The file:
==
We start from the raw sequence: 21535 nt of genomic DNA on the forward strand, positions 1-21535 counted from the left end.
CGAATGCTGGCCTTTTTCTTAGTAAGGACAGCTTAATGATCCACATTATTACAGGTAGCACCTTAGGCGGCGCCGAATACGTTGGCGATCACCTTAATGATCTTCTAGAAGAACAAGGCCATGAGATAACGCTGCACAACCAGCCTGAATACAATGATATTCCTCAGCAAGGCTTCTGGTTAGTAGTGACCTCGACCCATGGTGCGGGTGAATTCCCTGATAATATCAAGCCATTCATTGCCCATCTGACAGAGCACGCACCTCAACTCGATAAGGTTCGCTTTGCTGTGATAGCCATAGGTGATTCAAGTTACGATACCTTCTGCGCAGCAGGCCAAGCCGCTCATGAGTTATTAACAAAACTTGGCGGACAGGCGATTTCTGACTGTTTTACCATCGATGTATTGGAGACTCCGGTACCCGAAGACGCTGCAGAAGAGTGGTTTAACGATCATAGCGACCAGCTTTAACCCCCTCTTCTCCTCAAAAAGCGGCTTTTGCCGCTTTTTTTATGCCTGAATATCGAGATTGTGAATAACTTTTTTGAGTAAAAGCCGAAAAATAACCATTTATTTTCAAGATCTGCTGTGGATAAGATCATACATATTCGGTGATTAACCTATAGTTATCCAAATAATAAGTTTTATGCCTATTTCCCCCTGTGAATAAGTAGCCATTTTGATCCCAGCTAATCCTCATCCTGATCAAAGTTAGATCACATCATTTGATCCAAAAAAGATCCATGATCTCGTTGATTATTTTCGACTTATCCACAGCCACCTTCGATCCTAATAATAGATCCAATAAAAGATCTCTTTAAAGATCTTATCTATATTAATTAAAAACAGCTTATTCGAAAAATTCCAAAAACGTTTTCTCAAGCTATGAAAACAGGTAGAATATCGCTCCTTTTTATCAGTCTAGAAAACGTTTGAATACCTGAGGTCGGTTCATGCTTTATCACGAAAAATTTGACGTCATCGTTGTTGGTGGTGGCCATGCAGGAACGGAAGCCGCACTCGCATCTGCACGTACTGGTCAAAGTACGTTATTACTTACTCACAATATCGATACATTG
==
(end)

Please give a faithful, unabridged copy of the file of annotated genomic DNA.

We start from the raw sequence: 21535 nt of genomic DNA on the forward strand, positions 1-21535 counted from the left end.
CGAATGCTGGCCTTTTTCTTAGTAAGGACAGCTTAATGATCCACATTATTACAGGTAGCACCTTAGGCGGCGCCGAATACGTTGGCGATCACCTTAATGATCTTCTAGAAGAACAAGGCCATGAGATAACGCTGCACAACCAGCCTGAATACAATGATATTCCTCAGCAAGGCTTCTGGTTAGTAGTGACCTCGACCCATGGTGCGGGTGAATTCCCTGATAATATCAAGCCATTCATTGCCCATCTGACAGAGCACGCACCTCAACTCGATAAGGTTCGCTTTGCTGTGATAGCCATAGGTGATTCAAGTTACGATACCTTCTGCGCAGCAGGCCAAGCCGCTCATGAGTTATTAACAAAACTTGGCGGACAGGCGATTTCTGACTGTTTTACCATCGATGTATTGGAGACTCCGGTACCCGAAGACGCTGCAGAAGAGTGGTTTAACGATCATAGCGACCAGCTTTAACCCCCTCTTCTCCTCAAAAAGCGGCTTTTGCCGCTTTTTTTATGCCTGAATATCGAGATTGTGAATAACTTTTTTGAGTAAAAGCCGAAAAATAACCATTTATTTTCAAGATCTGCTGTGGATAAGATCATACATATTCGGTGATTAACCTATAGTTATCCAAATAATAAGTTTTATGCCTATTTCCCCCTGTGAATAAGTAGCCATTTTGATCCCAGCTAATCCTCATCCTGATCAAAGTTAGATCACATCATTTGATCCAAAAAAGATCCATGATCTCGTTGATTATTTTCGACTTATCCACAGCCACCTTCGATCCTAATAATAGATCCAATAAAAGATCTCTTTAAAGATCTTATCTATATTAATTAAAAACAGCTTATTCGAAAAATTCCAAAAACGTTTTCTCAAGCTATGAAAACAGGTAGAATATCGCTCCTTTTTATCAGTCTAGAAAACGTTTGAATACCTGAGGTCGGTTCATGCTTTATCACGAAAAATTTGACGTCATCGTTGTTGGTGGTGGCCATGCAGGAACGGAAGCCGCACTCGCATCTGCACGTACTGGTCAAAGTACGTTATTACTTACTCACAATATCGATACATTG